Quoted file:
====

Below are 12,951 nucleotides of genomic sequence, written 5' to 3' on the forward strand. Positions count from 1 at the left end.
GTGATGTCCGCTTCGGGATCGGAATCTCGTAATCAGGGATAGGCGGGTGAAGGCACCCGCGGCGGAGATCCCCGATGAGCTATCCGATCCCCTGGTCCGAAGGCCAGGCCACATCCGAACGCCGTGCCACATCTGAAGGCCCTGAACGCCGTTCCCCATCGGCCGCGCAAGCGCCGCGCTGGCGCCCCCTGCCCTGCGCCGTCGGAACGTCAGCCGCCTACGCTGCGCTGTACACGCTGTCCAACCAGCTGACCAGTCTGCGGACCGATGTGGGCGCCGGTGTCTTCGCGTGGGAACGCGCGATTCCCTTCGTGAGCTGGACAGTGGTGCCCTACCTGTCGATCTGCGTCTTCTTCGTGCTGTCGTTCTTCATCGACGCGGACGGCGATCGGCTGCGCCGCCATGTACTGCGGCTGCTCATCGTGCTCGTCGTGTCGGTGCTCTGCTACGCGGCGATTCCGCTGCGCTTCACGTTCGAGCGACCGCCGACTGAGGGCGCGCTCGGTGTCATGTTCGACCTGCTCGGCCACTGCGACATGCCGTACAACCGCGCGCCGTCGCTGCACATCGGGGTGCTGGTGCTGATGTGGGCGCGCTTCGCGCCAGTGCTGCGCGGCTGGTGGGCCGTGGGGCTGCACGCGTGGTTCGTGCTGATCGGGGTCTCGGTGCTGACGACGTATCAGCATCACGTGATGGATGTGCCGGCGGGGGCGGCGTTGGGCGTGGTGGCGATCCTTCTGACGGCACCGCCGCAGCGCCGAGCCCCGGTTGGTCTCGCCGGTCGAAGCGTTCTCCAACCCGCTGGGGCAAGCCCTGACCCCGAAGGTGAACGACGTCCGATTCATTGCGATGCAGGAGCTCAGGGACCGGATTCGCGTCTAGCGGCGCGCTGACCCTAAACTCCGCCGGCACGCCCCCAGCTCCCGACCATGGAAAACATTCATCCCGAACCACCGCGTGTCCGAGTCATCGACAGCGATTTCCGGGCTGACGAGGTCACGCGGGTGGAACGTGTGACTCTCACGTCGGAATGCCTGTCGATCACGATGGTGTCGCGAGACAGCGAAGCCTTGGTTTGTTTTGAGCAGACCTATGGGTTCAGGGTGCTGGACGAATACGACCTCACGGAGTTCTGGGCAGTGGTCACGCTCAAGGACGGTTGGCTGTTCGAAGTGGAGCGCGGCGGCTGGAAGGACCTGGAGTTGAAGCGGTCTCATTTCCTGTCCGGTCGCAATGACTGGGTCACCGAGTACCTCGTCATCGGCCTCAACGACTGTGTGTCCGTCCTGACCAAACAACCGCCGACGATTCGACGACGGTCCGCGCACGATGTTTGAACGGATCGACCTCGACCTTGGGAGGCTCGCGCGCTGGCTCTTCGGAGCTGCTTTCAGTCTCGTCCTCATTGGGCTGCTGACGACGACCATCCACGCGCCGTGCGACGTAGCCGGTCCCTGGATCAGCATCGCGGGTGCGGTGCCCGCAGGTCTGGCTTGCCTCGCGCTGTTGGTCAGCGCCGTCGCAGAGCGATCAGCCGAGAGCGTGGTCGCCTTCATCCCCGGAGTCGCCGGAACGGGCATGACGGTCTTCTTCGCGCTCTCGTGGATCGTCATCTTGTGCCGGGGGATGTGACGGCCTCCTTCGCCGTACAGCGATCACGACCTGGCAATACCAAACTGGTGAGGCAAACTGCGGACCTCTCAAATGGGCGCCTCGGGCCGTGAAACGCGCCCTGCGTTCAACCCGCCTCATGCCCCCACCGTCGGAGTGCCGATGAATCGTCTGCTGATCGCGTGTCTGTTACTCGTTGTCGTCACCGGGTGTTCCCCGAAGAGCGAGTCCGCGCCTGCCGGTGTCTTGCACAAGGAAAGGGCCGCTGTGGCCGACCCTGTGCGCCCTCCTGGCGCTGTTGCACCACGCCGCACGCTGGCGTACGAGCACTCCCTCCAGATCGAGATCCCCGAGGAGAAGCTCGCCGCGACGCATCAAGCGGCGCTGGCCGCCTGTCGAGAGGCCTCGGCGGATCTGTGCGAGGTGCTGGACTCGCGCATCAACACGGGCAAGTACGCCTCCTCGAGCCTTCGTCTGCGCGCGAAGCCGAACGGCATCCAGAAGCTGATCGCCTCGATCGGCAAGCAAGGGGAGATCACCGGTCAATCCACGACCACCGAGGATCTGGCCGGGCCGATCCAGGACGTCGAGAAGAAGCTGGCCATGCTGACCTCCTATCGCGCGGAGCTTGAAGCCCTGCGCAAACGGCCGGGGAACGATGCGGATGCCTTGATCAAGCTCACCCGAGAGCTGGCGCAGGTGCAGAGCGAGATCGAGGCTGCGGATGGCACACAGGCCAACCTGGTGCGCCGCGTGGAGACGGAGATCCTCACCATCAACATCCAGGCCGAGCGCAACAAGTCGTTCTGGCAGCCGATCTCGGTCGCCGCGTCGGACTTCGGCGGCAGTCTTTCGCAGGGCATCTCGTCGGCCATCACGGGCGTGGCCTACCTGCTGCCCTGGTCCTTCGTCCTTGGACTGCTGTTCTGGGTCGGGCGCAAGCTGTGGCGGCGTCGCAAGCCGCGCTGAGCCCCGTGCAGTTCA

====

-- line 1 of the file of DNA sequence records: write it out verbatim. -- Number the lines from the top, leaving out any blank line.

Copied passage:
Below are 12,951 nucleotides of genomic sequence, written 5' to 3' on the forward strand. Positions count from 1 at the left end.